Young Sasquatch are called "squidges," and they all attend the Academy for Curious Squidges where they learn important life skills from their teacher, Mrs. Nukluk. While on a field trip to the woods to practice Hide and Sneak, the class encounters a human boy. Fascinated by the boy, Hugo doesn't follow Sasquatch protocol and is spotted - and the adventure begins. Hugo, saddened that he will never get another chance to see this human because all field trips have been cancelled for the rest of the year (because of him), sends his toy boat downstream and out his room forever. His is amazed when it returns, the next day, with a toy soldier perched inside! Hugo carves a small Sasquatch for the return journey and a correspondence begins.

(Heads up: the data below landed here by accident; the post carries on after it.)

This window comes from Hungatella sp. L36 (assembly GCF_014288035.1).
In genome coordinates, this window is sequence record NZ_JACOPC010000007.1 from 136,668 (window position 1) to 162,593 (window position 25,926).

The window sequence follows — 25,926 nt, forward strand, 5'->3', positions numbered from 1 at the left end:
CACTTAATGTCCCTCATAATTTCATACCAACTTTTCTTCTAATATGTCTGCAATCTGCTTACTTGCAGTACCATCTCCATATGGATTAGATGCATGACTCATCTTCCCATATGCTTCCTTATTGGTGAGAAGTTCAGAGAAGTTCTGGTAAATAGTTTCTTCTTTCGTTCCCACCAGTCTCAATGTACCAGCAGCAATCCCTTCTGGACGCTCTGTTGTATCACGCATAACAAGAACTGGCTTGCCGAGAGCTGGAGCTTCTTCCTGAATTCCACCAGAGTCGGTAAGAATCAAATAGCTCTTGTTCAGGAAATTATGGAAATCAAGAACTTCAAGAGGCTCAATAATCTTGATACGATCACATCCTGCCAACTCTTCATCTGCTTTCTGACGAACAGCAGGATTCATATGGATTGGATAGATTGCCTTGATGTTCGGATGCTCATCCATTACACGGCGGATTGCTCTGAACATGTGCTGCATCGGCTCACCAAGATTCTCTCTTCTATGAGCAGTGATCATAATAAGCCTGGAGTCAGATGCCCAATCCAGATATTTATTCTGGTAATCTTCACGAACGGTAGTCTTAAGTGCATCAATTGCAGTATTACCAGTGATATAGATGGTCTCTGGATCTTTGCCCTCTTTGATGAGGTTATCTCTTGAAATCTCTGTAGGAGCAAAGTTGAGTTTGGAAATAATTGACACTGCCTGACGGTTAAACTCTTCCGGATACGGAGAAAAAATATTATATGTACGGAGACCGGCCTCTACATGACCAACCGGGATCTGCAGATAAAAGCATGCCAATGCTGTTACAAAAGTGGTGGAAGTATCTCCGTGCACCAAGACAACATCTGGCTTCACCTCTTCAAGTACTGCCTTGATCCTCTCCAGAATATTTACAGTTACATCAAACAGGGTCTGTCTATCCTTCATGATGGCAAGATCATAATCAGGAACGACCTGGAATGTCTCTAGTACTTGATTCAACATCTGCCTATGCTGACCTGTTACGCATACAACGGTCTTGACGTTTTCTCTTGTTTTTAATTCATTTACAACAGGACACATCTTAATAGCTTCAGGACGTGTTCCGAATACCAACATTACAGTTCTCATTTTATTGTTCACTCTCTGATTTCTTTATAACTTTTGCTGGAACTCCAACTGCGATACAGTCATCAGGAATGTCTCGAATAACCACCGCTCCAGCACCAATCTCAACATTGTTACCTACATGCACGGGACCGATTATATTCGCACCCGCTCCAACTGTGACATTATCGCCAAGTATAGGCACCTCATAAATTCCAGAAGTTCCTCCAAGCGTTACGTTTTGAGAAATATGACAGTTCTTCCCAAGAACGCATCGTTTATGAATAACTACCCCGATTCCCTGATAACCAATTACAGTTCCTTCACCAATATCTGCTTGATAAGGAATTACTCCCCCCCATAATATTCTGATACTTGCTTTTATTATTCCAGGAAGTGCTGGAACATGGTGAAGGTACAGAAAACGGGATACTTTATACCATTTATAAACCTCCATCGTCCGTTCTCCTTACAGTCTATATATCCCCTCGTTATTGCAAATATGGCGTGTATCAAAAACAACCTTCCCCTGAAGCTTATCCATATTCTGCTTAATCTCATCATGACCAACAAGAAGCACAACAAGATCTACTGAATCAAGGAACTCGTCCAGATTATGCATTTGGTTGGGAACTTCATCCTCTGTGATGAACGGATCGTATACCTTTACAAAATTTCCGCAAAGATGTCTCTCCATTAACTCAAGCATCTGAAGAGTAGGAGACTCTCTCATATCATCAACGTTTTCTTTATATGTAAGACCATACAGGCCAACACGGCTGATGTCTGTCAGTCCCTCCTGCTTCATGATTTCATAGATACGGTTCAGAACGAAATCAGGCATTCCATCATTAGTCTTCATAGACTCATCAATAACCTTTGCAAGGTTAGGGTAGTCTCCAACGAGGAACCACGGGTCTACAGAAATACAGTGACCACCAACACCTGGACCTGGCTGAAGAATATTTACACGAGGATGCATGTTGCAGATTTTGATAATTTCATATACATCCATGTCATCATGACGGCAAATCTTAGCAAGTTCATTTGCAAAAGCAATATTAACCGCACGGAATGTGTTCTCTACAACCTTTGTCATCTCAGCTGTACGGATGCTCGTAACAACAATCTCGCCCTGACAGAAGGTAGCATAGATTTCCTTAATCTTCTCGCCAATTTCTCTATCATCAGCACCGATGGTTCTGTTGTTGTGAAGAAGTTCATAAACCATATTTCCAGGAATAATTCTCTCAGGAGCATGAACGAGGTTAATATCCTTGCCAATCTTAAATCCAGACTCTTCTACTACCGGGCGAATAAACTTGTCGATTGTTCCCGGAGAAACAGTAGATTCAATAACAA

How Potter has these future friends meet is exciting, suspenseful and ultimately sweet. The Sasquatch of the North Woods prove to be a welcoming, accepting, generous community - something that every child needs to see over and over right now. I am so thrilled with this new series and completely charmed by Potter's creations and Sala's illustrations and have to believe that there is always enough room on the shelf for a Sasquatch like Hugo. 

 Coming in September!

More by Ellen Potter








Source: Review Copy

Comments

Popular posts from this blog

Made by Dad: 67 Blueprints for Making Cool Stuff - Projects You Can Build For (and With) Kids! by Scott Bedford